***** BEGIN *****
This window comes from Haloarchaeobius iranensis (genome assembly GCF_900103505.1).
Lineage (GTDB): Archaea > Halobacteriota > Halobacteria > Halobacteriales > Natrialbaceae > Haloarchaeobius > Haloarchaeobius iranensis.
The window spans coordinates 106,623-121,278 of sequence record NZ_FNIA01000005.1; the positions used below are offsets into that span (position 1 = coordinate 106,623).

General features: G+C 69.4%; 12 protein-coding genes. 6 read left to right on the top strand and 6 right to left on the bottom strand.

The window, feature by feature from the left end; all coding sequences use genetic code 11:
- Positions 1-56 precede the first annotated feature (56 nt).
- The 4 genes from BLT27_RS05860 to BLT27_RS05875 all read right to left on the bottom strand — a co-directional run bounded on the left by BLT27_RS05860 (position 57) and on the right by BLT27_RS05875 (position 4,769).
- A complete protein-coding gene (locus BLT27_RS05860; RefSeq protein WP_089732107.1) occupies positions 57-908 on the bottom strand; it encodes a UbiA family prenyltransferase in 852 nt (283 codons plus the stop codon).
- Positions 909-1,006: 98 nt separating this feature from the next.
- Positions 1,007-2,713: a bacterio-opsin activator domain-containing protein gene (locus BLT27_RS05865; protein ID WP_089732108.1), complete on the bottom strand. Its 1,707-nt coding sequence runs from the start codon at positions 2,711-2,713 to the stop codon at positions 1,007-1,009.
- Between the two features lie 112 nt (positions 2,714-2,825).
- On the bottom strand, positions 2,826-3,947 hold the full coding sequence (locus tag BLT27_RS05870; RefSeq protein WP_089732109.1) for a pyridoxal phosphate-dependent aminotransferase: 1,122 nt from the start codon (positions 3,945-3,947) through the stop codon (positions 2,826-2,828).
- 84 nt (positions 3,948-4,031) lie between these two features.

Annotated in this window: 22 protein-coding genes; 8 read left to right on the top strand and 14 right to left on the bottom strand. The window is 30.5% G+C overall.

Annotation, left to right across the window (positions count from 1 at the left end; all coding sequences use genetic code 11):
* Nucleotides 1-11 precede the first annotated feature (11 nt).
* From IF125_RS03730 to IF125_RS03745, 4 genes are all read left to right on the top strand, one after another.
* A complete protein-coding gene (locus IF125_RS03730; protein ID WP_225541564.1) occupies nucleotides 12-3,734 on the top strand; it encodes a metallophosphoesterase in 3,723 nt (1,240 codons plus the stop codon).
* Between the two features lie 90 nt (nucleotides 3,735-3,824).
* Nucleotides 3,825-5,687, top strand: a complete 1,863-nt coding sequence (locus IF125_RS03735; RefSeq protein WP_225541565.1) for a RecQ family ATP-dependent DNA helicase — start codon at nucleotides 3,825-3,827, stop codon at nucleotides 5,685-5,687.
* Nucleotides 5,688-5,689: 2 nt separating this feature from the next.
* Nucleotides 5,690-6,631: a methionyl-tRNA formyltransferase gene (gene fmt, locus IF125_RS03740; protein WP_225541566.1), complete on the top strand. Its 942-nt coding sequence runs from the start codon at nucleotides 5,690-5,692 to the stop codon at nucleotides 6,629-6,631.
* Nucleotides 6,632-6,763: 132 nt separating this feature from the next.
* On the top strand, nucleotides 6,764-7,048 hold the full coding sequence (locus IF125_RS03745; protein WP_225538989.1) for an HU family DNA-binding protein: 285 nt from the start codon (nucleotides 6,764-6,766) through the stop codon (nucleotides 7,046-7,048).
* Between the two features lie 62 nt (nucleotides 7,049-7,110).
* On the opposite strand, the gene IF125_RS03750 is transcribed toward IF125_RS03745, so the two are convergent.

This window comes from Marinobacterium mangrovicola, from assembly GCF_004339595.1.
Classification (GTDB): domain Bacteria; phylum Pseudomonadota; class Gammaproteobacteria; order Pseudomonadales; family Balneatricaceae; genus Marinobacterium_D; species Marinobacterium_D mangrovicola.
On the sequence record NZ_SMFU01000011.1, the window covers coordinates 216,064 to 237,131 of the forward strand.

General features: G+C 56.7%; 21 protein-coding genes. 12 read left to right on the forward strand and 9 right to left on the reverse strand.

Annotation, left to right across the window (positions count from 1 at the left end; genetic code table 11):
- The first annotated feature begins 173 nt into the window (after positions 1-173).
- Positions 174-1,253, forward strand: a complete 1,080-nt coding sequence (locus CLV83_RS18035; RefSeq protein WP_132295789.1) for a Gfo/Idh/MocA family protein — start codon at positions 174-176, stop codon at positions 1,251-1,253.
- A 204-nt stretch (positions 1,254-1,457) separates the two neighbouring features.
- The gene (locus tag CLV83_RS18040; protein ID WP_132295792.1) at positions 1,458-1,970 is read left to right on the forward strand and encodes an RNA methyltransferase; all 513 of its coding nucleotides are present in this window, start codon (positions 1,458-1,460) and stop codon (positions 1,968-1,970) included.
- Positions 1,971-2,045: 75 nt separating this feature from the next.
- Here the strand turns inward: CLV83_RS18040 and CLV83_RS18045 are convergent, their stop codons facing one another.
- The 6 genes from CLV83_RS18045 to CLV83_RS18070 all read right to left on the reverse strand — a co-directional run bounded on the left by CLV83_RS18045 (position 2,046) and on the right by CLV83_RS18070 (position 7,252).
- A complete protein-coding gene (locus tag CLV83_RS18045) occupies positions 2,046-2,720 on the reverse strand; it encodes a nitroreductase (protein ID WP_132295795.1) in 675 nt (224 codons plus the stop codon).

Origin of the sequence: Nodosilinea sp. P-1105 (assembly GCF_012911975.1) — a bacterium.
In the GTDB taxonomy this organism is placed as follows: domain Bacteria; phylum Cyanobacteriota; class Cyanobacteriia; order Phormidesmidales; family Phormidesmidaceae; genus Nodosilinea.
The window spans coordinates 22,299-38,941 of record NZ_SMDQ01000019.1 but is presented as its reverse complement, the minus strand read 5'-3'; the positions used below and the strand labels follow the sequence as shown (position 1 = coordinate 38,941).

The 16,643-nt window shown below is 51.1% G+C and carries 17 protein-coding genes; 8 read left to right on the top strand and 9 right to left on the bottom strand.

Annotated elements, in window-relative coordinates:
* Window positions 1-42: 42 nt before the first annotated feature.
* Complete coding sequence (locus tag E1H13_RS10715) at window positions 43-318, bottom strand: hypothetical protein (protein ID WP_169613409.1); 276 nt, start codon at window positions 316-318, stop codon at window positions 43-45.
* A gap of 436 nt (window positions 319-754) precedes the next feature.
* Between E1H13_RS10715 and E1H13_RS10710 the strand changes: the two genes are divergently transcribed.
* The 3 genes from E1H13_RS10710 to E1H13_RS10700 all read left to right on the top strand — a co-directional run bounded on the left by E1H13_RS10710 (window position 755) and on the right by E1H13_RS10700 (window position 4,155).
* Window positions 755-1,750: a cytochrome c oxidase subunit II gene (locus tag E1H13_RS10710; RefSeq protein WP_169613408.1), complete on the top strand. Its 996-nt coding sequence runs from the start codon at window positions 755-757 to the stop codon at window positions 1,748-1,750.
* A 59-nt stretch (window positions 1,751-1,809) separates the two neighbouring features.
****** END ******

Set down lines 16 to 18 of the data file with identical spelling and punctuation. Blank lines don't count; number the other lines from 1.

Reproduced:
* Nucleotides 1-11 precede the first annotated feature (11 nt).
* From IF125_RS03730 to IF125_RS03745, 4 genes are all read left to right on the top strand, one after another.
* A complete protein-coding gene (locus IF125_RS03730; protein ID WP_225541564.1) occupies nucleotides 12-3,734 on the top strand; it encodes a metallophosphoesterase in 3,723 nt (1,240 codons plus the stop codon).